Newbs will never know what the Leaf Blower was, but it was unofficially Nvidia’s major stinker of a GPU: the GeForce FX 5800 Ultra. The card was unique not just for disappointing performance against its contemporaries, it was also loud in 3D mode. Several staff members ran the FX 5800 Ultra as a way proof that they weren’t just goofing off all the time. That’s because firing up 3D on the Ultra spun the fan to high RPM levels and immediately everyone within 15 feet know that you were playing a game instead of working.
2: Kenwood 40x40 Zen Drive
Should we date ourselves? When we first saw the Kenwood 40x40 drive, we were blown away by its CD-ROM performance. (Yes, we said CD-ROM.) Using a revolutionary multi-beam technology the Kenwood Zen drive could offer you 40x performance across the entire platter of a CD-ROM (Yes, we said CD-ROM). Unfortunately, production versions of the drive had issues reading CD-R discs and even worse, as the months wore on, many, many reported the drives going Tango Uniform. Ultimately, Maximum PC’s own Watchdog had to intercede, a class-action suit was filed and well, that was the end of the Zen technology which had marched all the way up to 72x CD-ROM speeds (Yes, we said CD-ROM.)
3. Gigabyte S1NXP1394
Buy an Intel CPU today and, well, you have to buy an Intel chipset in your motherboard. But way back in the day of the Socket 478, there were options. Although not known for performance, SiS produced a highly competitive chipset for the Pentium 4 platform. This Gigabyte S1NXP1394 board used the SiS 655 with such eye-opening features as dual-channel DDR SDRAM support and AGP 8X. At the time, Intel was still trying to recover from the open revolt it faced over RDRAM. Chipsets such as the SiS 655 forced Intel to offer its work-station Granite Bay E7205 chipset to consumers. Intel didn’t really have a handle on the chipset market again until it introduced the outstanding 875P “Canterwood” chipset.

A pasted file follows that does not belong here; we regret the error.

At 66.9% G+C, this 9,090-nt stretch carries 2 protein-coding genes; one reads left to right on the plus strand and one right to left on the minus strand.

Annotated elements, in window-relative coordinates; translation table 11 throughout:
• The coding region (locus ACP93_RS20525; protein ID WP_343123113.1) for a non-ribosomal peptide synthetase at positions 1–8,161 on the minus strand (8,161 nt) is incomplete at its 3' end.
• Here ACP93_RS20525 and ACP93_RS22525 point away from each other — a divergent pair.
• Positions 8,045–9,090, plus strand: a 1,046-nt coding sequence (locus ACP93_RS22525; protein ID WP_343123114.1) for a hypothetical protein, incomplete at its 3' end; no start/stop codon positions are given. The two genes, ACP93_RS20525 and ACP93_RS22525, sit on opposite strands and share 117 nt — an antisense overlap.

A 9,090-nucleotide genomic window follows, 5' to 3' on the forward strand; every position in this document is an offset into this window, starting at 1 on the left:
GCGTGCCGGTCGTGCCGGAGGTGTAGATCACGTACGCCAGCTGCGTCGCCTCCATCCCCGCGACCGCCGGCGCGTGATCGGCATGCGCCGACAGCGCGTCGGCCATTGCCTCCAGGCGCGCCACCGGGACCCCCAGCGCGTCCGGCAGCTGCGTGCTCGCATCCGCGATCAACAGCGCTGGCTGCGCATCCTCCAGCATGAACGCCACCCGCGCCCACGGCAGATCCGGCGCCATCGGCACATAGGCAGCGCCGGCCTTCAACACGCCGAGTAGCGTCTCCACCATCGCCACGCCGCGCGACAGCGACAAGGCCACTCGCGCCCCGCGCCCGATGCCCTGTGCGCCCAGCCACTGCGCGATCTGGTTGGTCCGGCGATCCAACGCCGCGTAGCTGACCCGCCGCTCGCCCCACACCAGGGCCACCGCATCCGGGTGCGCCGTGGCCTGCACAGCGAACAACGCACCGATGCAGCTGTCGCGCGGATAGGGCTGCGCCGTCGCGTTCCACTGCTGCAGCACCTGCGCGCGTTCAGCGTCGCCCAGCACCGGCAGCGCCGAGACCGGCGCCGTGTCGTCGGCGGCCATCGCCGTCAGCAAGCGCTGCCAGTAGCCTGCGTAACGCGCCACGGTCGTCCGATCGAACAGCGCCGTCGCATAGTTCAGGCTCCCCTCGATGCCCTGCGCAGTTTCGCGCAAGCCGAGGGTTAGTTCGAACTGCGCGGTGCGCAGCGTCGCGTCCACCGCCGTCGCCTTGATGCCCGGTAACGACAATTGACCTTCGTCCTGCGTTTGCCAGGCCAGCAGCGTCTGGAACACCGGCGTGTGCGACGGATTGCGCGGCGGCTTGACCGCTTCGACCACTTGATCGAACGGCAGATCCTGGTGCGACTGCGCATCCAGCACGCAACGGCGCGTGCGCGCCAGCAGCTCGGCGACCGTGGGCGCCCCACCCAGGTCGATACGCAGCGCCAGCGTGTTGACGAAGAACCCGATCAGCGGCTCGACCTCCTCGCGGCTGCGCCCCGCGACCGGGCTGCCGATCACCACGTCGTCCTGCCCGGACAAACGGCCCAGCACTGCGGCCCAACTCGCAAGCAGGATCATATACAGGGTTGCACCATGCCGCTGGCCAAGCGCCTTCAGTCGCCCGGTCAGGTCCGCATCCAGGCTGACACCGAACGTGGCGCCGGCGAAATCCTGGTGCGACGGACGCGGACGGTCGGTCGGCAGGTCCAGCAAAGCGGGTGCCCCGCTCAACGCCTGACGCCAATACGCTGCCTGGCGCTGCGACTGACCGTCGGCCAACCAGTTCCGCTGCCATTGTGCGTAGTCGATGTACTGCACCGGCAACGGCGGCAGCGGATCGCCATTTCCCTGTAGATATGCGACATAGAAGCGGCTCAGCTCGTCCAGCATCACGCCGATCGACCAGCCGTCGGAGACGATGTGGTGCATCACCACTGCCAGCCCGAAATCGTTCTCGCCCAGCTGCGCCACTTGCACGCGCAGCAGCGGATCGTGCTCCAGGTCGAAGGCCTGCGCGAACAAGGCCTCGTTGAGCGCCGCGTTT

4. We're Not Entirely Sure
Star Wars has the Clone Wars and, well, the PC has the RAM Wars. Back in the day, Intel stepped on a landmine when it tried to convert the PC industry to Direct RDRAM. Like Star Wars, an open revolt began. With its Pentium 4 designed only to work with RDRAM, Intel had to resort to such crazy Rube Goldberg devices as this. And what is this device? It’s a memory module outfitted with standard SDRAM and Intel’s ill-fated Memory Translator Hub. The MTH, as old farts will recall, was the problematic chip that forced Intel to spend several hundred million dollars to recall all of them. We actually don’t remember if this specimen here actually went to market, but it was intended to slot into motherboards that had RIMM slots and let them run SDRAM. For the record, we believe that Intel was right today. RDRAM likely would have offered far faster performance than DDR and DDR2.